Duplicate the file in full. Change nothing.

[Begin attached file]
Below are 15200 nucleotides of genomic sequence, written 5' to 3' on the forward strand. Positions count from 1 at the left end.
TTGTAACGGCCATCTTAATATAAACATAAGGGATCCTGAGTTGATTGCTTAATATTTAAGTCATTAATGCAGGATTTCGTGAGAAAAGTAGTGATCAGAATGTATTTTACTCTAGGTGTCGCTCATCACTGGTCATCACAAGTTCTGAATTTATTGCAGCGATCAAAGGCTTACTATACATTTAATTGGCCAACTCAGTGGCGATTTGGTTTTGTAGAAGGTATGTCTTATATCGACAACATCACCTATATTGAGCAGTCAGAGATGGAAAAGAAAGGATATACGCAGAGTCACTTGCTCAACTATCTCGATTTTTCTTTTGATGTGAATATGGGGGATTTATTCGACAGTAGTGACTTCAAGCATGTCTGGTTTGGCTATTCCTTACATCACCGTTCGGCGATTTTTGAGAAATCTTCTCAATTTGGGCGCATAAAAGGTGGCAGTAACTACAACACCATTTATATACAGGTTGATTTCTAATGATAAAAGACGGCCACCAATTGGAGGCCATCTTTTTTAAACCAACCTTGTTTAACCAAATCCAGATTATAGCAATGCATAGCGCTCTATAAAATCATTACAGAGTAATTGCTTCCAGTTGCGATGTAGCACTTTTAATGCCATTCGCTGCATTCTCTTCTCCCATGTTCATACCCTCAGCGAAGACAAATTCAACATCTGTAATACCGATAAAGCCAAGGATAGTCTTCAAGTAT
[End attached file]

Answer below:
Below are 15200 nucleotides of genomic sequence, written 5' to 3' on the forward strand. Positions count from 1 at the left end.
TTGTAACGGCCATCTTAATATAAACATAAGGGATCCTGAGTTGATTGCTTAATATTTAAGTCATTAATGCAGGATTTCGTGAGAAAAGTAGTGATCAGAATGTATTTTACTCTAGGTGTCGCTCATCACTGGTCATCACAAGTTCTGAATTTATTGCAGCGATCAAAGGCTTACTATACATTTAATTGGCCAACTCAGTGGCGATTTGGTTTTGTAGAAGGTATGTCTTATATCGACAACATCACCTATATTGAGCAGTCAGAGATGGAAAAGAAAGGATATACGCAGAGTCACTTGCTCAACTATCTCGATTTTTCTTTTGATGTGAATATGGGGGATTTATTCGACAGTAGTGACTTCAAGCATGTCTGGTTTGGCTATTCCTTACATCACCGTTCGGCGATTTTTGAGAAATCTTCTCAATTTGGGCGCATAAAAGGTGGCAGTAACTACAACACCATTTATATACAGGTTGATTTCTAATGATAAAAGACGGCCACCAATTGGAGGCCATCTTTTTTAAACCAACCTTGTTTAACCAAATCCAGATTATAGCAATGCATAGCGCTCTATAAAATCATTACAGAGTAATTGCTTCCAGTTGCGATGTAGCACTTTTAATGCCATTCGCTGCATTCTCTTCTCCCATGTTCATACCCTCAGCGAAGACAAATTCAACATCTGTAATACCGATAAAGCCAAGGATAGTCTTCAAGTAT